During the pre-divorce or divorce processes, a situation may arise in which one spouse is under reporting income or hiding assets from the other spouse. There are many reasons why one spouse would hide income or assets from the other: he or she may want to avoid paying what that spouse should pay in support, does not want to share in the community pot, or simply would rather have anyone else other than his or her spouse have the asset. Here are some methods and techniques that you can use to uncover hidden assets in divorce.

What Happens Once You Have Uncovered Hidden Assets in Divorce?

Before you embark on a venture to uncover hidden monies and assets, you should have an idea of your spouse’s responsibilities. Essentially, spouses have fiduciary duties to each other of the highest fair dealing and good faith. This includes the full disclosure of all separate and community monies, both at the time of separation and the actual divorce. If your spouse does not disclose all assets to you, you could have a favorable case. California Family Code § 1101(a) permits you to have a claim against your spouse for breaching this fiduciary duty if such breach results:
  • In impairment to your present undivided one-half interest in the community estate, including but not limited to a single, pattern or a series of transactions; and
  • Such transaction(s) have caused or will cause a detrimental impact to your undivided one-half interest in the community estate.
If you can prove your allegations, the Court has the authority to add your name to an asset, require further accounting and disclosures, as well as a host of other equitable remedies. The most notable powers that the Court has are outlined in California Family Code §§ 1101(g) and (h), which sets forth remedies for breach of fiduciary duty by one spouse:
  • Award to you of 50%, or an amount equal to 50%, of any asset undisclosed or transferred in breach of fiduciary duty, plus attorney’s fees and court costs.
  • When the breach falls within the scope of Civil Code 3294 (your spouse is guilty of oppression, fraud or malice), your award is 100%, or an amount equal to 100%, of any asset undisclosed or transferred in the breach of the fiduciary duty.

Professional Help Uncovering Hidden Assets in Divorce

It is highly recommended that you have the assistance of an experienced family law lawyer and a good forensic accountant to assist you with this process. Do not do this yourself or you could tip off your spouse or miss important evidence. You should also consider the time and expense involved in this process.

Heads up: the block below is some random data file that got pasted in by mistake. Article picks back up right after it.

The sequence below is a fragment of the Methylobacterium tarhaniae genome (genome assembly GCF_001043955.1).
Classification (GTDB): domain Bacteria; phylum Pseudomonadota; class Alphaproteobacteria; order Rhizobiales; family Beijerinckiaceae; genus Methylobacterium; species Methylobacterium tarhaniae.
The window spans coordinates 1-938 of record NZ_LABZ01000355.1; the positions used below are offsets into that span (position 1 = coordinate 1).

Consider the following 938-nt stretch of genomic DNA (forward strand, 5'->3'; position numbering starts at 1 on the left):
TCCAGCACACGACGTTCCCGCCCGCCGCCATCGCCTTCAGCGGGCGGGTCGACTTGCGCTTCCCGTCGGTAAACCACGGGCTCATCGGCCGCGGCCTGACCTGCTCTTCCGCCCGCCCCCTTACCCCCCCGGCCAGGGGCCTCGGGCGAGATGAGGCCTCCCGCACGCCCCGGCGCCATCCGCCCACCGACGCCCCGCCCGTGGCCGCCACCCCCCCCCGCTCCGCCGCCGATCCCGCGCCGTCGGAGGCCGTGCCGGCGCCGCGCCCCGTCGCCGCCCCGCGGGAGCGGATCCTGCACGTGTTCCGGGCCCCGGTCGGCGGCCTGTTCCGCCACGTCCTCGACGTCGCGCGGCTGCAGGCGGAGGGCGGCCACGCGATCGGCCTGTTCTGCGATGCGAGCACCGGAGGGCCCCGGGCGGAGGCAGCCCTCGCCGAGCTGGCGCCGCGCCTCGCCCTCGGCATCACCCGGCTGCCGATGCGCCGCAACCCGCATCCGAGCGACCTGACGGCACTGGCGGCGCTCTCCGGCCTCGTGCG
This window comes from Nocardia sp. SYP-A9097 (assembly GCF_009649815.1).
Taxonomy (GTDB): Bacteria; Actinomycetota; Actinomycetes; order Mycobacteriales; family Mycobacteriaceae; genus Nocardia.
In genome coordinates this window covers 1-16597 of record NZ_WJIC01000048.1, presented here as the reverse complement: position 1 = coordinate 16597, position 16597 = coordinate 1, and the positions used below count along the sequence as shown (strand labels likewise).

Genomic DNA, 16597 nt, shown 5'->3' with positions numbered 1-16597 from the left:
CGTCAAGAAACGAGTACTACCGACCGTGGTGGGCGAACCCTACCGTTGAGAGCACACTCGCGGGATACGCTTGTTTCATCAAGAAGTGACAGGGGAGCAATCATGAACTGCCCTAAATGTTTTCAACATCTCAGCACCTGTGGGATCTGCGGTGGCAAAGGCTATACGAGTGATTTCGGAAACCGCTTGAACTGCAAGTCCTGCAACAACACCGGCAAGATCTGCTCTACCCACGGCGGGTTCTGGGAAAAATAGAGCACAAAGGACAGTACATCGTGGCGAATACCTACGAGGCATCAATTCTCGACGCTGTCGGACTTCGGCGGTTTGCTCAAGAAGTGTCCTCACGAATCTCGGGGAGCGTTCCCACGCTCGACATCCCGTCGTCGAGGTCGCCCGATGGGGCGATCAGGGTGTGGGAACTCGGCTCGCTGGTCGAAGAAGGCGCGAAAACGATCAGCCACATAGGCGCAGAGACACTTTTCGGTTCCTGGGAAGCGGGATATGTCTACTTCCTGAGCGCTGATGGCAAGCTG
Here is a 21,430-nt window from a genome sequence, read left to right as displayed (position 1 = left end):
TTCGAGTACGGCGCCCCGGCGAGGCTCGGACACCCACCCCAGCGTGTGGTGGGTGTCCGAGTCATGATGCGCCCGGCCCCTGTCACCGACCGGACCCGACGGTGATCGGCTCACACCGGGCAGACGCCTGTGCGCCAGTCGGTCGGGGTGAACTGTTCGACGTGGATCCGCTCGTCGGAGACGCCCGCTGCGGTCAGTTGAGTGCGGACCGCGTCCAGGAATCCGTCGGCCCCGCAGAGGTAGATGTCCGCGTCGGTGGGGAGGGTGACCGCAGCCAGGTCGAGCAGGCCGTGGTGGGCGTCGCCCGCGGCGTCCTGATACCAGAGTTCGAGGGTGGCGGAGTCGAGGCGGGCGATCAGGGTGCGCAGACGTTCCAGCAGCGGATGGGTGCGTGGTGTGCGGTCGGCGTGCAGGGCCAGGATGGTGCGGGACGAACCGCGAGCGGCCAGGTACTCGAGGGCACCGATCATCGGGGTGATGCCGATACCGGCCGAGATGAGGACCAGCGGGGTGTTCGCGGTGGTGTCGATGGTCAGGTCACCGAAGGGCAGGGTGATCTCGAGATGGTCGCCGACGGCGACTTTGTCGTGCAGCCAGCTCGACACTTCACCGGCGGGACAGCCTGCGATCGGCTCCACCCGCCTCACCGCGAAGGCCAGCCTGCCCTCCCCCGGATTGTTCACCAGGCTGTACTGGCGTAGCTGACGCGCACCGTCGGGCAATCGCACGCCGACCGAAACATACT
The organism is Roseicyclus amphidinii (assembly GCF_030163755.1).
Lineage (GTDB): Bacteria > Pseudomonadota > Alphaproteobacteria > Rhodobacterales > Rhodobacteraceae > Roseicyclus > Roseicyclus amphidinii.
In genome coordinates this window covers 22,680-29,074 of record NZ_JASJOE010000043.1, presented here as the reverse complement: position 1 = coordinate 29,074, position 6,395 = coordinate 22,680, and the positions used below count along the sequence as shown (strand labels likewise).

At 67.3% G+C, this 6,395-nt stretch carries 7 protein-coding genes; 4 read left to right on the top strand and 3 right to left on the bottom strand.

Methods for Gathering Evidence

Some examples of the methods you can use to uncover hidden assets in divorce include:

The Lifestyle Audit

This refers to an evaluation of the other spouse’s lifestyle. A spouse will often say that he or she has no money, yet are living well beyond his or her stated means. This could mean that your spouse is living off gifts, pay advances or loans, perks, exchanging favors or bartering instead of receiving cash, or has agreements with third parties to otherwise support him or her during the divorce process and until things cool down. Some examples of the ways to prove this are witness testimony, description and a valuation of your spouse’s lifestyle, third party documents, and a comparative lifestyle analysis.

A Review of Tax Returns

A review of your spouse’s tax returns could yield helpful information. For example, if your spouse owns or is involved with a business or corporations, these entities are often a tool used to hide or shield income and assets for a divorce. Review the individual and business’ tax returns for indications such as losses, entertainment, depreciation, use of a company assets, disbursements to other employees (if shown), overpayment of taxes or bills to receive a refund, evidence of employee compensation, and interest and dividends.

The Lifestyle Analysis of Your Spouse’s Business Associates, Friends, and Family

An analysis of your spouse’s lifestyle compared to that of the people your spouse socializes with could be a good indicator of what kind of lifestyle your spouse is really leading or where your spouse is hiding money. Privacy laws could prevent you from conducting an in-depth analysis of other people’s records without good cause but if you can uncover evidence of concealment or collusion by a third party, the Court may make an exception and allow you to review third party financial records.

A Review of Your Spouse’s Accounts

Debits or disbursements from one account to another could be evidence of a hidden account in another bank or under your spouse’s or a third party’s name.

Public Records Check

This can be done for any individual or business entity.

A Review of Credit Accounts

A quick check for accounts opened in your spouse’s name or in his or her business interests and his or her credit reports could lead to helpful evidence.

Loan Applications

A review of personal or professional loan applications could lead to direct or what could be helpful evidence to present your case. People requesting loans are often more candid with banks than with their spouses. They want to look good so that the bank will approve their loan.

State and Local Records Searches

This could yield useful information about your spouse, individually, or their business interests.

Contact a Divorce Lawyer Today

If you are going through a divorce, contact attorney Rick D. Banks today (559)222-4891. He can answer your questions regarding uncovering hidden assets in divorce, as well as address any other concerns you may have.
Categories: Divorce